Unpacked the Sine Function

Explore y = R sin (Sx + T) + U

By Pei-Chun Shih

In mathematics, the trigonometry is the study of angles and triangles. Therefore, the trigonometry functions are functions of an angle. There are two ways to define trigonometric functions. The first one is to define them as ratios of the sides of a right triangle and the second one is to define them using a unit circle.

The sine function is one of the basic trigonometry functions. In a unit circle, if θ is an angle measured counterclockwise from the x-axis along the arc, then sinθ is the vertical coordinate of the arc endpoint. This explains why the sine function is periodic with period of 2p. Other properties of the sine function include:

1.                   The graph of the sine function intercepts x-axis at np, where n is an integer.

2.                   The graph of the sine function intercepts y-axis at 0.

3.                   The maximum values of the sine function are y = 1. It occurs when x =  + 2np where n is an integer.

4.                   The minimum values of the sine function are y = -1. It occurs when x =  + 2np where n is an integer.

[y = sin (x)]

Here I am going to examine graphs of the trigonometric sine function: y = R sin (Sx + T) + U for different values of R, S, T, and U.

Given R and S fixed at 1 and U equals 0 and evaluate y = sin (x + T) when T equals 0, ±1, and ±2.

[sin (x), sin (x+1), sin (x-1), sin (x+2), and sin (x-2)]

From the graph above, we can see that the sine function translated horizontally. A horizontal translation of a trigonometric function is called a phase shift. When T > 0, the shift is to the left and when T < 0, the shift is to the right. The value of the phase shift is determined by the value of T when the other two variables R, S are fixed at 1.

More generally, consider the algebraic form of the sine function: y = R sin (Sx + T), where R, S, T­0. In order to solve this function for x, we need to assign a zero to y for which R sin (Sx + T) = 0. Therefore, sin (Sx + T) = 0. It then follows that Sx + T = 0 since sin (0) = 0. Then we get x = -. Therefore, y = 0 when x = -. The phase shift value equals -. From this we can make a conclusion for the phase shift: when T > 0, the graph y = R sin (Sx) shifts to the left for || to form a new equation of y = R sin (Sx + T); when T < 0, the graph y = R sin (Sx) shifts to the right for || to form a new equation of y = R sin (Sx + T).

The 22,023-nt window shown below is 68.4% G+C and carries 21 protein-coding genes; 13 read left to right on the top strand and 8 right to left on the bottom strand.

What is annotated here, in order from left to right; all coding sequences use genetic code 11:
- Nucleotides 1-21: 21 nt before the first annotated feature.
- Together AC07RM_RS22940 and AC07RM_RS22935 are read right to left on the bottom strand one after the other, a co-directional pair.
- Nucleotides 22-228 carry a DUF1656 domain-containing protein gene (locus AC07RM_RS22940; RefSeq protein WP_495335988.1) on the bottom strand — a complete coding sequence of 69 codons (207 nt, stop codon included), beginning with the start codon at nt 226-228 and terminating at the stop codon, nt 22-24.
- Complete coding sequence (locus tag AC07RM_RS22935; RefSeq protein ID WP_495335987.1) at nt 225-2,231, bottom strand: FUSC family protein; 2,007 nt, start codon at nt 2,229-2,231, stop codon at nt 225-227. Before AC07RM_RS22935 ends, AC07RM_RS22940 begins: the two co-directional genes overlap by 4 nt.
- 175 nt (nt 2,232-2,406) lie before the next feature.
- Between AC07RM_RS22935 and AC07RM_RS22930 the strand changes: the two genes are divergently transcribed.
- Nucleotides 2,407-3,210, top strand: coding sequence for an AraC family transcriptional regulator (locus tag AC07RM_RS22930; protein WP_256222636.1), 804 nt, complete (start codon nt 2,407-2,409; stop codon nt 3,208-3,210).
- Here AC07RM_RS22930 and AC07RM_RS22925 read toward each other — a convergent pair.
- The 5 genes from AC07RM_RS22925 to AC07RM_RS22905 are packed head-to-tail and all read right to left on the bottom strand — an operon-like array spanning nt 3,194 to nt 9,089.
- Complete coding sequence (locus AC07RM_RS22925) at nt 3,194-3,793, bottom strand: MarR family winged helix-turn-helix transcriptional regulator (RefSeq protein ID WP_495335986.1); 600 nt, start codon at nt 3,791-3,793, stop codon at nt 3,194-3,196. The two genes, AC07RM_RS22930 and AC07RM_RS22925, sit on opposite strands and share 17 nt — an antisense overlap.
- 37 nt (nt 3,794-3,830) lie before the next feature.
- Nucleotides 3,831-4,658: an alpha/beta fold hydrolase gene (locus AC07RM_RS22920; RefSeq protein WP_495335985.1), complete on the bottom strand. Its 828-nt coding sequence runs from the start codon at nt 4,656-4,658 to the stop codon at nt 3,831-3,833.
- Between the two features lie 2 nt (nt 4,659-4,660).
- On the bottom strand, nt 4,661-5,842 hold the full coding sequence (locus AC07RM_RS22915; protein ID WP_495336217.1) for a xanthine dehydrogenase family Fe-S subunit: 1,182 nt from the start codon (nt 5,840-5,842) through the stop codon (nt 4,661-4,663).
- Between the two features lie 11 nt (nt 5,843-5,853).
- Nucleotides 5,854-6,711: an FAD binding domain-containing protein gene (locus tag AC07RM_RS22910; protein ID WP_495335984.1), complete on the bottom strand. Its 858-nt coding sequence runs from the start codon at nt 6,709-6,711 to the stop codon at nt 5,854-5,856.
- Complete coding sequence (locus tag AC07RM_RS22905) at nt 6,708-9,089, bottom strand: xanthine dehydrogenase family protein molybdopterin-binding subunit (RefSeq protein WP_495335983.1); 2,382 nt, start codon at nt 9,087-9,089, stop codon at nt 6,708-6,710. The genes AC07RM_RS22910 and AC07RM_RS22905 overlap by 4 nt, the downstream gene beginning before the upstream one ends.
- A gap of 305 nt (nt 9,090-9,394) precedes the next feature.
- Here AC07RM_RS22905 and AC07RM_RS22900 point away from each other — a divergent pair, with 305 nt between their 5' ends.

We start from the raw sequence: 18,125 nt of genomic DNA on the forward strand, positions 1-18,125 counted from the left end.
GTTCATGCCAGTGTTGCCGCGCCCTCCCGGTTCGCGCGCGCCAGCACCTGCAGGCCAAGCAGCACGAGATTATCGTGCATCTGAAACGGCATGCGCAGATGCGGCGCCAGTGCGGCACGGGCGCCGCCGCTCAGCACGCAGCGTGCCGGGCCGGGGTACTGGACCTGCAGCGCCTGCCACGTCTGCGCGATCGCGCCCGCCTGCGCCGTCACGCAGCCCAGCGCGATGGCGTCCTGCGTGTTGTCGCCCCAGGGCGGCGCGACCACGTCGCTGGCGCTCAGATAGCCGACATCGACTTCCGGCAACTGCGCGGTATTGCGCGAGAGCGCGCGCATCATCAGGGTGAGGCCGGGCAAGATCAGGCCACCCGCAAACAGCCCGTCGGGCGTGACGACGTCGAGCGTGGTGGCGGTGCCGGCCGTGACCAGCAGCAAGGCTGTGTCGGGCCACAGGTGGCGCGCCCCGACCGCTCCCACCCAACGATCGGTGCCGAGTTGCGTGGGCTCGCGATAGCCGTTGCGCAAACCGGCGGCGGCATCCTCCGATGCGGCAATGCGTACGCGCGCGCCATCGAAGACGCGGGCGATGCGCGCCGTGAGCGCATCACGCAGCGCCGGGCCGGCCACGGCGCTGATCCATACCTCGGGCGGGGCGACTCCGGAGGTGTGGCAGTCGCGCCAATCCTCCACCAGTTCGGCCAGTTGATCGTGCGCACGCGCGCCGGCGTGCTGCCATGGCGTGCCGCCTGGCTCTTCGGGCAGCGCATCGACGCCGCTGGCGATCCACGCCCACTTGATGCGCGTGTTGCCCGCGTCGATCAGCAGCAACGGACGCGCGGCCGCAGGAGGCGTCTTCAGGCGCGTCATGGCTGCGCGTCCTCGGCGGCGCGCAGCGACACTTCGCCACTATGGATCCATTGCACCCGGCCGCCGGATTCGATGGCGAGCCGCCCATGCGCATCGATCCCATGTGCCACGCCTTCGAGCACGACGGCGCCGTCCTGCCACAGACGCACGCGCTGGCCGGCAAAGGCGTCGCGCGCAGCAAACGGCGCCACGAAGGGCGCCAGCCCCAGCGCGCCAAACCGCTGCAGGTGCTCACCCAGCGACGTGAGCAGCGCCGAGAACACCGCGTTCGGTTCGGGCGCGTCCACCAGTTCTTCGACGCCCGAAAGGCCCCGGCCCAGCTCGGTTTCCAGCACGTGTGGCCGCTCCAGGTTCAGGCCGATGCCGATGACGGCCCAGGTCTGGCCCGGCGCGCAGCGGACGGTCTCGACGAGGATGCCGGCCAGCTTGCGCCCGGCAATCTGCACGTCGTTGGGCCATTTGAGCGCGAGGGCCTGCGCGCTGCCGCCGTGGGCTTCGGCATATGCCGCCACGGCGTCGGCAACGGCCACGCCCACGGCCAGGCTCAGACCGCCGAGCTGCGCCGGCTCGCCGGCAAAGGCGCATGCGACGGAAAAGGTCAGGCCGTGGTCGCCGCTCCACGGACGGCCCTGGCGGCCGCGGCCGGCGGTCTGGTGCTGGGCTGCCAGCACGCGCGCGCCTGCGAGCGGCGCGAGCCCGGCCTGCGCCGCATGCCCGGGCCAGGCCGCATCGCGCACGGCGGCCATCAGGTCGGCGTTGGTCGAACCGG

Given R and S fixed at 1 and T equals 0 and evaluate y = sin (x) + U when U equals 0, ±1, and ±2.

[sin (x), sin (x)+1, sin (x)-1, sin (x)+2, and sin (x)-2]

When a constant is added to a sine function, the graph is shifted vertically. The value of the vertical shift is U. When U > 0, the graph shifts upward and vice versa. Furthermore, the horizontal axis, which the graph oscillates, shifts, too. The new reference line for the graph y = R sin (Sx) + U is the equation y = U.

Let S = 1, T and U equal 0 and examine the equation of the form y = R sin (x) when R > 0.

[sin (x), 1/2sin (x), 2sin (x), and 3sin (x)]

From the graph above, we can observe the vertical expanding and compressing of the parent graph (y = sin x) of the sine functions. Consider an equation of the form y = R sin (x) (R > 0). When R is a number larger than one, the graph vertically expanded compare to the parent graph. When R is a number small than one, the graph vertically compressed. Since the maximum absolute value of sin (x) is 1, the maximum value of R sin (x) is |R| and is called the amplitude of y = R sin (x).

Here we were talking about the situations when R is bigger than zero. What happens when R is smaller than zero? If R is negative, the graph of the sine function upside down as comparing to the graph showed above (see the graph below). However, the amplitude of y = -R sin (x) remains the same as y = R sin (x).

[-sin (x), -1/2sin (x), -2sin (x), and -3sin (x)]

Let us examine our last variable, S, given R equals 1 and T, U equal 0 and examine the equation of the form y = sin (Sx). Let S be any positive number first.

[sin (x), sin (1/2x), sin (2x), sin (3x), and sin (4x)]

Here we see the horizontal expanding and compressing of the parent graph (y = sin x) of the sine functions. Consider an equation of the form y = sin (Sx) (S > 0). When S is a number larger than one, the graph horizontally compressed compare to the parent graph. When R is a number small than one, the graph horizontally expanded. Since the period of the sine function is 2p, then y = sin (Sx) can be written as y = sin (Sx + 2p) according to the definition of periodic function. By the algebraic transformation, we can get

y = sin S(x + ). Therefore, the period of y = sin (Sx) is , where S > 0.

LetÕs discuss about the situations when S is smaller than zero. Just like our observations of negative number R above, the graph of the sine function upside down as comparing to the graph shown above (see the graph below). However, the period of y = sin (-Sx), which equals , remains the same as y = sin (Sx).

[sin (-x), sin (-1/2x), sin (-2x), sin (-3x), and sin (-4x)]

The exploration of the sine function, y = R sin (Sx + T) + U, enables us to have a clearer understanding about its translation, amplitude and period. Next time when seeing a complicate sine function, y = 1.8 sin (x - 8) + 3.3, as shown below

[y = 1.8 sin (1/7x - 8) + 3.3]

You will know that the phase shift of this graph equals -= -(-8)/() = 56 units (where T = -8 and S = ). The vertical shift is 3.3 upward (since U = 3.3 > 0), the amplitude is |1.8|, and the period is= 2p/() = 14p. Conversely, you can write an equation of a sine function with amplitude, period, phase shift, and vertical shift being given. That is to say, you have to find the values of R, S, T, and U and substitute them into the equation y = R sin (Sx + T) + U.